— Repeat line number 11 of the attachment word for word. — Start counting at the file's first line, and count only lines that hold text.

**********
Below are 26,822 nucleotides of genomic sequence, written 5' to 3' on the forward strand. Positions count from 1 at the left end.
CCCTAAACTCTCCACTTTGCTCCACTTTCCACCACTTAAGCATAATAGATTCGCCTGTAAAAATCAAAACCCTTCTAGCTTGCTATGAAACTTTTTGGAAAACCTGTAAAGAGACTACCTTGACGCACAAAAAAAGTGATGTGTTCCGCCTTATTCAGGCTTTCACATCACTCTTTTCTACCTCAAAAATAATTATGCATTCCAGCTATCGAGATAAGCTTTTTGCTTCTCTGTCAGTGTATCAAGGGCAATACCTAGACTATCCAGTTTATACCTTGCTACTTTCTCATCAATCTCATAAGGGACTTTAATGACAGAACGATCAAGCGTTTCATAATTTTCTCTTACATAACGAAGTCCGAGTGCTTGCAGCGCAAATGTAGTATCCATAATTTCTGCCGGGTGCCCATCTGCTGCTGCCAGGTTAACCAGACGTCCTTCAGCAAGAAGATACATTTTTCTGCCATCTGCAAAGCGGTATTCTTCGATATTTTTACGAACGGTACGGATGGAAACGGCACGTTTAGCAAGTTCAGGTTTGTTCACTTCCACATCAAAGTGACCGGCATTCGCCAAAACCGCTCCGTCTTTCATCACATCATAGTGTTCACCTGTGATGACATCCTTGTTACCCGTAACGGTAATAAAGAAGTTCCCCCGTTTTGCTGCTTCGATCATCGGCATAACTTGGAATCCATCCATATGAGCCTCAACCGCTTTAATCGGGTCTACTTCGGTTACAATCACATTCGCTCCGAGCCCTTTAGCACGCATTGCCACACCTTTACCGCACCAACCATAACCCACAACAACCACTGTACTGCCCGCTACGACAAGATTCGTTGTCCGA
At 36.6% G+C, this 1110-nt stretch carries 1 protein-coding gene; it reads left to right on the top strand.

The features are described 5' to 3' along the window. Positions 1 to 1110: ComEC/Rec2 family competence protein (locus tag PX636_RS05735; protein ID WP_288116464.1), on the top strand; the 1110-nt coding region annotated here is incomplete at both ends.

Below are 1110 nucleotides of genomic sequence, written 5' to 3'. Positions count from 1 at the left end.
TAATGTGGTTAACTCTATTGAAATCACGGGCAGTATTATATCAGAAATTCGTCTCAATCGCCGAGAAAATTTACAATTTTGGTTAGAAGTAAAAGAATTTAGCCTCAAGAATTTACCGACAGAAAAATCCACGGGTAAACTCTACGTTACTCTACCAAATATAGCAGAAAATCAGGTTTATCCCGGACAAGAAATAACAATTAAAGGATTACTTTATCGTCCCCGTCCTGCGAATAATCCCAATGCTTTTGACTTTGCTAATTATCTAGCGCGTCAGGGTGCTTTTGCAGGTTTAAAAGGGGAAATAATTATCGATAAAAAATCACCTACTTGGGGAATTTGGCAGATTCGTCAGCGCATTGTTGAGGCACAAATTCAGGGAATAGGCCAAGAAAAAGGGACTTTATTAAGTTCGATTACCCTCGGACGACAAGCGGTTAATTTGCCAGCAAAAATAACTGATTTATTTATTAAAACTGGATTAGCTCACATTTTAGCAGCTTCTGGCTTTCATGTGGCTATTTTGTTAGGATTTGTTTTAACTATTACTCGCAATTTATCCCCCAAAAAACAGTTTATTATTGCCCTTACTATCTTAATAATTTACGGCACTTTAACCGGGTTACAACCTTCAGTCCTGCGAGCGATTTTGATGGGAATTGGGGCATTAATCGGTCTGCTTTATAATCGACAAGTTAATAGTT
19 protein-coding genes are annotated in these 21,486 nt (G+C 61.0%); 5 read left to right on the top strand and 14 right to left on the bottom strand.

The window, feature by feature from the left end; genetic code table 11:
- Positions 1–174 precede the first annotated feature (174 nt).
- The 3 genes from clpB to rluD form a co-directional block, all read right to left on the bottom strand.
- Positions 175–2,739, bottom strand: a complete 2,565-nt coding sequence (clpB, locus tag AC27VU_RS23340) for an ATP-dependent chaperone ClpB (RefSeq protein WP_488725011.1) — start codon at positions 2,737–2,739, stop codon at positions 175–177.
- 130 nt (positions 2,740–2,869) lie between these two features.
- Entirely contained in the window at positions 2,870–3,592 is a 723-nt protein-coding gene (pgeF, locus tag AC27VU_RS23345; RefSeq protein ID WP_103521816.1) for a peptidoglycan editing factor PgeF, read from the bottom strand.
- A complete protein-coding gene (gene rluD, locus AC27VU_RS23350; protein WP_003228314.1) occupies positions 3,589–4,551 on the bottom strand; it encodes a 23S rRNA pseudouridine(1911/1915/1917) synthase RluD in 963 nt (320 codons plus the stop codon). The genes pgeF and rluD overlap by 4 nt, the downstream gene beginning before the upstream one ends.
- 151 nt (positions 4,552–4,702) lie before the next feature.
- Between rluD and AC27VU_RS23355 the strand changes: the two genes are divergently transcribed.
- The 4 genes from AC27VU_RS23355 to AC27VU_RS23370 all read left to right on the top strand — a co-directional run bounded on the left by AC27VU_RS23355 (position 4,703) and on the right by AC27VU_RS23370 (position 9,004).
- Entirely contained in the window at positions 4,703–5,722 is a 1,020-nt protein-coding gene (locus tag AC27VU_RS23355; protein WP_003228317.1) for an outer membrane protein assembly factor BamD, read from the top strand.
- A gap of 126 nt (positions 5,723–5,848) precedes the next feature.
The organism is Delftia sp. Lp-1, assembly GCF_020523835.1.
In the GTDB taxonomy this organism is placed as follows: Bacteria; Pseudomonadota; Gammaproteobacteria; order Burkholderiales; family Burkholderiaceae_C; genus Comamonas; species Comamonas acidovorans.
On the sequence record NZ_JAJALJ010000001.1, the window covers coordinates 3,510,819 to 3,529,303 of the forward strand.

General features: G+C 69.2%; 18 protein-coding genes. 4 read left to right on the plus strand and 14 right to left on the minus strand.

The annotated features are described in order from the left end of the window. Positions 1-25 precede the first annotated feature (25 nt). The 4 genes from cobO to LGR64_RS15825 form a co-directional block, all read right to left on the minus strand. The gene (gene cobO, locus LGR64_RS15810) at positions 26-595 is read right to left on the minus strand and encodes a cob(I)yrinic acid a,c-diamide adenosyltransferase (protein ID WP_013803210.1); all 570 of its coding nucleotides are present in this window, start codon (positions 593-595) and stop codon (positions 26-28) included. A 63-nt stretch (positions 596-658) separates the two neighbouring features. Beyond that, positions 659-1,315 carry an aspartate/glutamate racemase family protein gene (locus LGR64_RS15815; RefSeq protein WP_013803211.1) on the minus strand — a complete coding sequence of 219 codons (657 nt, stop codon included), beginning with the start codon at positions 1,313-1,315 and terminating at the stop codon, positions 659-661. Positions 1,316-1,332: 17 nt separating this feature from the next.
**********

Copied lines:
- Positions 175–2,739, bottom strand: a complete 2,565-nt coding sequence (clpB, locus tag AC27VU_RS23340) for an ATP-dependent chaperone ClpB (RefSeq protein WP_488725011.1) — start codon at positions 2,737–2,739, stop codon at positions 175–177.